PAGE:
IN THE UPPER TRIBUNAL
IMMIGRATION AND ASYLUM CHAMBER
Case No: UI-2023-001909
First-tier Tribunal Nos: PA/51339/2022
THE IMMIGRATION ACTS
Decision & Reasons Issued:
On the 24 July 2023
UPPER TRIBUNAL JUDGE PERKINS
(ANONYMITY ORDER MADE)
THE SECRETARY OF STATE FOR THE HOME DEPARTMENT
For the Appellant: Mr R Jesurum, Counsel, instructed by KBP Solicitors
For the Respondent: Ms H Gilmour, Senior Home Office Presenting Officer
Heard at Field House on 5 July 2023
Order Regarding Anonymity
Pursuant to rule 14 of the Tribunal Procedure (Upper Tribunal) Rules 2008, the appellant is granted anonymity.
No-one shall publish or reveal any information, including the name or address of the appellant, likely to lead members of the public to identify the appellant. Failure to comply with this order could amount to a contempt of court.
I make this order because the Appellant seeks international protection and is entitled to anonymity.
DECISION AND REASONS
1. This is an appeal by a citizen of Albania against a decision of the First-tier Tribunal dismissing his appeal against a decision of the Secretary of State refusing him international protection.
2. I do not think it necessary for me to say very much because there has been an entirely and responsible concession by Ms Gilmour, Senior Home Office Presenting Officer, after she had heard Mr Jesurum’s submissions.
3. The point of most concern to me is identified by the First-tier Tribunal Judge who granted permission; it is that the way that the decision is written leads me to the conclusion that the judge’s decision making on credibility was fundamentally wrong. The problem is that this is a case where there is apparently credible, in fact I go further to say apparently reputable evidence from a psychologist, a Dr Kemmis, showing that the appellant has a presentation indicating some kind of psychological damage. This could be an explanation for inconsistencies and difficulties in his account and this possibility should have been factored into the decision-making process. What appears to have happened here (it may just be the way it is written but I can only go on by what is before me) is rather than deciding the case in the round the judge decided against the appellant and then wrote off the psychologist’s report because it did not fit in with the findings that the judge had already reached. This is contrary to the guidance given in the well-known case of Mibanga v Secretary of State for the Home Department  EWCA Civ 367 and for that reason alone I have to set aside the decision of the First-tier Tribunal.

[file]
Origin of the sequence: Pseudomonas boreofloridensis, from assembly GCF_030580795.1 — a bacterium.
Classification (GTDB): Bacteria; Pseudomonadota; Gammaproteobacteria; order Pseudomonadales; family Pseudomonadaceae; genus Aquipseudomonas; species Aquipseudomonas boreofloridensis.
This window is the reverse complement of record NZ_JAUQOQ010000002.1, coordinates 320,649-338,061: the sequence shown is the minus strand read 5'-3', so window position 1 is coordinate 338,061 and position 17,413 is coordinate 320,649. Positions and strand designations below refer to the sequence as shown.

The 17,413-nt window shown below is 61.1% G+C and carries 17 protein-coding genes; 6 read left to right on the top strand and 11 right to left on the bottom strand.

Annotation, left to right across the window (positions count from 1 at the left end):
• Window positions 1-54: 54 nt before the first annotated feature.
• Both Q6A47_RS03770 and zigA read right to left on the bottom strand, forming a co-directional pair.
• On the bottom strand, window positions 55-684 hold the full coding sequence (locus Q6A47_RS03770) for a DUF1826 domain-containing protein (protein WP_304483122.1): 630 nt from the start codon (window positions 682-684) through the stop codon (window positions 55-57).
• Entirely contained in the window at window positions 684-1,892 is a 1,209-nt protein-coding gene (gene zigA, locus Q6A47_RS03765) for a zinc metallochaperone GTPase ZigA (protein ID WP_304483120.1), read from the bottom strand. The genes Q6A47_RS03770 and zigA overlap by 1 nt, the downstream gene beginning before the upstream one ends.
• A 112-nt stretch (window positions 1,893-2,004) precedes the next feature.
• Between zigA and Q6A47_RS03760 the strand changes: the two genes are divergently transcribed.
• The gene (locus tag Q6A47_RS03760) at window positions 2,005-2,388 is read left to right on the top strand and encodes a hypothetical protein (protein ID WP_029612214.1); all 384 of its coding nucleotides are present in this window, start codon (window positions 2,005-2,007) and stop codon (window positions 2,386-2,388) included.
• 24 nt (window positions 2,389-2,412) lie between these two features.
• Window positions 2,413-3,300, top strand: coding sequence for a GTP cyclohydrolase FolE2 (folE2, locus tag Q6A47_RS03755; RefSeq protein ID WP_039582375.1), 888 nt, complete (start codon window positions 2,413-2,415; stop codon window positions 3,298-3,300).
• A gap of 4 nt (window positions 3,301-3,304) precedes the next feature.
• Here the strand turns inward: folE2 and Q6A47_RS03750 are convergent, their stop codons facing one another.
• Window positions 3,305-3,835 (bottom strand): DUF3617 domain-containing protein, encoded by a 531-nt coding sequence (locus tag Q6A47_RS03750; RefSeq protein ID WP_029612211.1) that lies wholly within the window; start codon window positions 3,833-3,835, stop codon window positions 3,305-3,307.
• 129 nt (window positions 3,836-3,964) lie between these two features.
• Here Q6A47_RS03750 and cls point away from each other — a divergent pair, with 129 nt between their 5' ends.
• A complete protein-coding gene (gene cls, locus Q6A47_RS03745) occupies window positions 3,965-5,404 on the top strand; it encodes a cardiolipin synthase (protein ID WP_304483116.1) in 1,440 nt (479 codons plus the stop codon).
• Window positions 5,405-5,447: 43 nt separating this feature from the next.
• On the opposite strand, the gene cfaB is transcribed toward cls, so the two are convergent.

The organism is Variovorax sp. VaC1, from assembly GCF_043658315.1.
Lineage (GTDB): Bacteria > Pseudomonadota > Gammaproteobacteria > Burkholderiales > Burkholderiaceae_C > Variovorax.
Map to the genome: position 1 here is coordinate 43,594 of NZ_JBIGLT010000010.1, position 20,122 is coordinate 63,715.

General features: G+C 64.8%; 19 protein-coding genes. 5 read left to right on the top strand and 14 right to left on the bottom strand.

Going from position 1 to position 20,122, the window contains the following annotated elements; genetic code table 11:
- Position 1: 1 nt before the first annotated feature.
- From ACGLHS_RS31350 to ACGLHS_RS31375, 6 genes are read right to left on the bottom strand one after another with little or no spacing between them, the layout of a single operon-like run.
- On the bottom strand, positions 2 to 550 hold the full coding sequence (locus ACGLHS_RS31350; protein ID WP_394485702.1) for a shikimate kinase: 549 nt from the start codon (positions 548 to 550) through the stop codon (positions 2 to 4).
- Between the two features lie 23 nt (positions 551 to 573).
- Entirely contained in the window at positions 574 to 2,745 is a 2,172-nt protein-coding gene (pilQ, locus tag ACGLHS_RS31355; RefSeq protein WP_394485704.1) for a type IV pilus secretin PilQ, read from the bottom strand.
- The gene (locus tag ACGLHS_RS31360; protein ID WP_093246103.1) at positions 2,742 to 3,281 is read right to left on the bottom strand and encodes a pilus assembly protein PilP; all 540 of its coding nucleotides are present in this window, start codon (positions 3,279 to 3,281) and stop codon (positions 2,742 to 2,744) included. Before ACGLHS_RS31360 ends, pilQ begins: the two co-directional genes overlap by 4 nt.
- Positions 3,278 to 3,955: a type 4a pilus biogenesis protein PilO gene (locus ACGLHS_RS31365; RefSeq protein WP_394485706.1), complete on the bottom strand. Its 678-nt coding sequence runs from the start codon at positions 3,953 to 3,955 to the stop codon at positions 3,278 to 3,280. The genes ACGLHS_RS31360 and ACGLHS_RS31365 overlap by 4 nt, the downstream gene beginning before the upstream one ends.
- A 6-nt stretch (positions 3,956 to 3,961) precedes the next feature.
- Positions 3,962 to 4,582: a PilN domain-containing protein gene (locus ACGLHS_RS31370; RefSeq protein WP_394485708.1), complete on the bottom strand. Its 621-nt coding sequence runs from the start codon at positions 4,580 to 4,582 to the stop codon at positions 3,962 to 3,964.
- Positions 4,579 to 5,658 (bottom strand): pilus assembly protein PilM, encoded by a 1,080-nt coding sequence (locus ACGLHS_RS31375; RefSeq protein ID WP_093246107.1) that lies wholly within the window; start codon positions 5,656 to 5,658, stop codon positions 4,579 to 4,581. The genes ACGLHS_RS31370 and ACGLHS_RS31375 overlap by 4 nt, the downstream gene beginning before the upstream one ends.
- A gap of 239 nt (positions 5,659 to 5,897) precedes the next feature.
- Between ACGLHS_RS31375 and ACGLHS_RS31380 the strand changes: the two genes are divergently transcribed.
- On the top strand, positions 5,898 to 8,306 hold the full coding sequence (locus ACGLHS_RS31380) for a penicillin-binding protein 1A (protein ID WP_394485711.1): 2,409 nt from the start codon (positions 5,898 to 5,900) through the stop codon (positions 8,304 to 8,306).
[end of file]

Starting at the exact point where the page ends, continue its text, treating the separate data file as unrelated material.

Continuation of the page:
4. It follows from this that the decision is fundamentally unsound and there has to be a rehearing and it should be in the First-tier Tribunal.
5. There were other points taken and I make brief mention of them because this is a rather short decision. There is absolutely nothing wrong with decisions being short and there are very good reasons why decisions should be short but that only applies when they are long enough. What I have not been able to see here are illustrations for conclusions that are reached. It is essential that judges not only say what they have decided (and that is important and sometimes is overlooked) but they must give a reason, it does not mean every reason has to be set out in excruciating detail, that is rarely helpful, but there has to be enough and that has not happened here but in the circumstances and in the light of what Ms Gilmour has said I think it would achieve nothing useful for me to say more.
Notice of Decision
6. The First-tier Tribunal erred in law. I set aside its decision and I direct that the case be heard again in the First-tier Tribunal.
Judge of the Upper Tribunal
Immigration and Asylum Chamber
20 July 2023